At first, it didn’t matter whom I dated. All I wanted was to be with a man, explore my sexuality. But with time, I craved for more than just the physical intimacy. Dating married felt like a power struggle; I’d feel helpless as they controlled how and when we date. There was always a limited time window; they always had to rush back to families. “What will I say at home,” would be a common response when I suggested they wait a little longer. A night out or a quick getaway was out of the question. The only person who spent a night with me was someone whose wife was visiting her parents. These unequal relationships were frustrating and instead of giving me the courage to come out, they pushed me into a shell.
I started meeting prospective matches through matrimonial websites. “You are always the dominant one in bed and don’t have feminine gestures. There should be no problem managing your marriage,” one of the men I dated told me. But was I not cheating a woman by convincing her to marry me? Could I live a life of pretence? My mind was full of questions. Some days I felt upbeat about marriage, on others it seemed like a punishment. I even said yes to a girl; our parents met, but I retracted in a few days. It wasn’t because my conscience was shaken; I was just scared. Somehow I convinced myself that she was not the “right” one. That’s what women married to gay men have to deal with – they are often tricked into taking the plunge. And are blamed if the marriage doesn’t work while the man’s lack of passion is overlooked.
I found myself trapped and devoured LGBTQ books and movies, hoping it would help me transform. I desperately wished love would flood my life and lead me on to the right path.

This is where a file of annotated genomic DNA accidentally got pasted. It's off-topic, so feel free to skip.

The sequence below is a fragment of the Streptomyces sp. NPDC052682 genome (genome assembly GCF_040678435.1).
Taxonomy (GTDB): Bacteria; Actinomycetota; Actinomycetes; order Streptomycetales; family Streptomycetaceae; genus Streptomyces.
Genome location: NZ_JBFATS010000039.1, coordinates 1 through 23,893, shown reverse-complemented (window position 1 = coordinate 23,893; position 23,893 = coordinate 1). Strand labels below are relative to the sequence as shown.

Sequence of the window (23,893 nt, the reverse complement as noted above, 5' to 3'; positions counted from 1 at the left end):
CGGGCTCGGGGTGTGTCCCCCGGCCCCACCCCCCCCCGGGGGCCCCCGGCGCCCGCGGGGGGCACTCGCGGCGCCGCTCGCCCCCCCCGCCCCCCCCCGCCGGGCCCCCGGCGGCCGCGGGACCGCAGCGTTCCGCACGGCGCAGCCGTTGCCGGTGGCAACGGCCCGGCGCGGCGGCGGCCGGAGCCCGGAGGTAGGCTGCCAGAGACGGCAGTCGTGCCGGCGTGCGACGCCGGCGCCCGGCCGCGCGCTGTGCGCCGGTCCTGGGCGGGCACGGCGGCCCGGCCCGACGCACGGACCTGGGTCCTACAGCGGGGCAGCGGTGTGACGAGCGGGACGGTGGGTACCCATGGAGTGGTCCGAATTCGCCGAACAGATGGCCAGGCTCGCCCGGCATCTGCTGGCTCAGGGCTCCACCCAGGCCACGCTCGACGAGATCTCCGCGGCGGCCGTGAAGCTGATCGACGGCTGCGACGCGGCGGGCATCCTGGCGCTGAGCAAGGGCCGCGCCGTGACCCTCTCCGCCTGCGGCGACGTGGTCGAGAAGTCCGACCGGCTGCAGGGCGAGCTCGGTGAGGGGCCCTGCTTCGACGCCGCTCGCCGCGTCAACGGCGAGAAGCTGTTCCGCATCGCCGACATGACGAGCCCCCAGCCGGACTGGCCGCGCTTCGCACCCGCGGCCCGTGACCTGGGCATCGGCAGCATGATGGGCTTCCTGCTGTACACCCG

But was I not cheating a woman by convincing her to marry me?
Love didn’t arrive but something shifted in me after I had a big crush on a publicly out book reviewer from Mumbai. I watched his videos about LGBTQ literature on loop and DM’ed him on Twitter. We were soon video-calling each other. I had never experienced such passion before and even though our fling didn’t last long, it brought me face-to-face with my deepest desires. It gave me a taste of what a fulfilling relationship should be like. It also made me realise that there were many single gay men available, I just needed to wait for the right one to come along. Soon, I deleted the matrimony profiles and came out to my friends and family. And I decided I’d say no to married men.
After over two years of abstaining, I met A after the lockdown. He came with a Covid negative report. We went into the woods around a lake, a long-time fantasy. But I remained steadfastly clothed, not wanting to give myself away.
“There’s an empty room in my office. Maybe we can go there,” he suggested noticing my discomfort.
“Mmm I would prefer we travel some place. Will you go out for a night with me?” I asked.
“That’s not possible. I have a family,” he said. I nodded silently, agitated once. It was like I was stuck in a loop.
“We should meet again some time,” he suggested while we drove back.
“No,” I said calmly.
This was the first time I had turned down a married man. I am hoping it won’t be the last. I want to live my truth but not built on someone’s lie.